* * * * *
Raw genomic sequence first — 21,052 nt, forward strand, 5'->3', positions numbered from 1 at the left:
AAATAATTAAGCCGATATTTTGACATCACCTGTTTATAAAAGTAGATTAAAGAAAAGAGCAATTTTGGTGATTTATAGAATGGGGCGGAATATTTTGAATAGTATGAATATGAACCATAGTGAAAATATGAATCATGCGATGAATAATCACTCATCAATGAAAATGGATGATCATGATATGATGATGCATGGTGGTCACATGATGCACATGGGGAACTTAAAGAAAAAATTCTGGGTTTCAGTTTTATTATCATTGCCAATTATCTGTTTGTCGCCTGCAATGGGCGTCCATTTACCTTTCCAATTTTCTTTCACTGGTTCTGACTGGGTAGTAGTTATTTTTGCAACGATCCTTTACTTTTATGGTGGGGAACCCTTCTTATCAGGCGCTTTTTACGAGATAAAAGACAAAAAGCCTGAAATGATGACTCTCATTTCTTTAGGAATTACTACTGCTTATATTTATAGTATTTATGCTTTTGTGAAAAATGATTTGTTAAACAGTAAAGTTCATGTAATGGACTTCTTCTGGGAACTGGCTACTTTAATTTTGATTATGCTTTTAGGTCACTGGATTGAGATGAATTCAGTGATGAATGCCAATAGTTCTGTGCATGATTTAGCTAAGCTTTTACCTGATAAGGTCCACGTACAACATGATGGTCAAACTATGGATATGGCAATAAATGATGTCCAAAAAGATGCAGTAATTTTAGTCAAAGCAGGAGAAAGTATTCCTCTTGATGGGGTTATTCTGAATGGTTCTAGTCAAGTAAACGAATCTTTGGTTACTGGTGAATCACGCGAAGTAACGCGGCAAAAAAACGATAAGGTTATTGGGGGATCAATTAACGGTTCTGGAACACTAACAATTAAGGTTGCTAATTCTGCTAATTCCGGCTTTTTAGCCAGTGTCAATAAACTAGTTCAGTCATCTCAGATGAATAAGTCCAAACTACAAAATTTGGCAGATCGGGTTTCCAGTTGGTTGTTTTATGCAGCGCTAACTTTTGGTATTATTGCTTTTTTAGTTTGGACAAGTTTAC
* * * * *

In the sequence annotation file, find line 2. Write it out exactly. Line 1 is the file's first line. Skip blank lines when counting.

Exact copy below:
AAATAATTAAGCCGATATTTTGACATCACCTGTTTATAAAAGTAGATTAAAGAAAAGAGCAATTTTGGTGATTTATAGAATGGGGCGGAATATTTTGAATAGTATGAATATGAACCATAGTGAAAATATGAATCATGCGATGAATAATCACTCATCAATGAAAATGGATGATCATGATATGATGATGCATGGTGGTCACATGATGCACATGGGGAACTTAAAGAAAAAATTCTGGGTTTCAGTTTTATTATCATTGCCAATTATCTGTTTGTCGCCTGCAATGGGCGTCCATTTACCTTTCCAATTTTCTTTCACTGGTTCTGACTGGGTAGTAGTTATTTTTGCAACGATCCTTTACTTTTATGGTGGGGAACCCTTCTTATCAGGCGCTTTTTACGAGATAAAAGACAAAAAGCCTGAAATGATGACTCTCATTTCTTTAGGAATTACTACTGCTTATATTTATAGTATTTATGCTTTTGTGAAAAATGATTTGTTAAACAGTAAAGTTCATGTAATGGACTTCTTCTGGGAACTGGCTACTTTAATTTTGATTATGCTTTTAGGTCACTGGATTGAGATGAATTCAGTGATGAATGCCAATAGTTCTGTGCATGATTTAGCTAAGCTTTTACCTGATAAGGTCCACGTACAACATGATGGTCAAACTATGGATATGGCAATAAATGATGTCCAAAAAGATGCAGTAATTTTAGTCAAAGCAGGAGAAAGTATTCCTCTTGATGGGGTTATTCTGAATGGTTCTAGTCAAGTAAACGAATCTTTGGTTACTGGTGAATCACGCGAAGTAACGCGGCAAAAAAACGATAAGGTTATTGGGGGATCAATTAACGGTTCTGGAACACTAACAATTAAGGTTGCTAATTCTGCTAATTCCGGCTTTTTAGCCAGTGTCAATAAACTAGTTCAGTCATCTCAGATGAATAAGTCCAAACTACAAAATTTGGCAGATCGGGTTTCCAGTTGGTTGTTTTATGCAGCGCTAACTTTTGGTATTATTGCTTTTTTAGTTTGGACAAGTTTAC